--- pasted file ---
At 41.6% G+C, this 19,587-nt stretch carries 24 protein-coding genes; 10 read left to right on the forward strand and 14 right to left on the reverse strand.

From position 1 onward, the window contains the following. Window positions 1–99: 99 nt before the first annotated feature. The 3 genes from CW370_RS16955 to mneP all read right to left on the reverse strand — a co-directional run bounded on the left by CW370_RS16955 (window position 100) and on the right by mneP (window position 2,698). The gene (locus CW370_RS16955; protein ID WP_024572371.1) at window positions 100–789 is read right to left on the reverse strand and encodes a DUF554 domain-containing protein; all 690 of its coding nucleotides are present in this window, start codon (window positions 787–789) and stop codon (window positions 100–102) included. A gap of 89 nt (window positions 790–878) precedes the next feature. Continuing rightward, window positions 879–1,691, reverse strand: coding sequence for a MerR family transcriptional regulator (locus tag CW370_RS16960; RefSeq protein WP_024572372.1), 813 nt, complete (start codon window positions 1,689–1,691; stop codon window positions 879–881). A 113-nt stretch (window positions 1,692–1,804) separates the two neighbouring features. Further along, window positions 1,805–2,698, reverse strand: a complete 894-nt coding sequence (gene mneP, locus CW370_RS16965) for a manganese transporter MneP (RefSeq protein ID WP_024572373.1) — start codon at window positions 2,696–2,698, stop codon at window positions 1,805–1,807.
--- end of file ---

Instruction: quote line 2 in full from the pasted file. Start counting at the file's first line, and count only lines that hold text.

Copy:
From position 1 onward, the window contains the following. Window positions 1–99: 99 nt before the first annotated feature. The 3 genes from CW370_RS16955 to mneP all read right to left on the reverse strand — a co-directional run bounded on the left by CW370_RS16955 (window position 100) and on the right by mneP (window position 2,698). The gene (locus CW370_RS16955; protein ID WP_024572371.1) at window positions 100–789 is read right to left on the reverse strand and encodes a DUF554 domain-containing protein; all 690 of its coding nucleotides are present in this window, start codon (window positions 787–789) and stop codon (window positions 100–102) included. A gap of 89 nt (window positions 790–878) precedes the next feature. Continuing rightward, window positions 879–1,691, reverse strand: coding sequence for a MerR family transcriptional regulator (locus tag CW370_RS16960; RefSeq protein WP_024572372.1), 813 nt, complete (start codon window positions 1,689–1,691; stop codon window positions 879–881). A 113-nt stretch (window positions 1,692–1,804) separates the two neighbouring features. Further along, window positions 1,805–2,698, reverse strand: a complete 894-nt coding sequence (gene mneP, locus CW370_RS16965) for a manganese transporter MneP (RefSeq protein ID WP_024572373.1) — start codon at window positions 2,696–2,698, stop codon at window positions 1,805–1,807.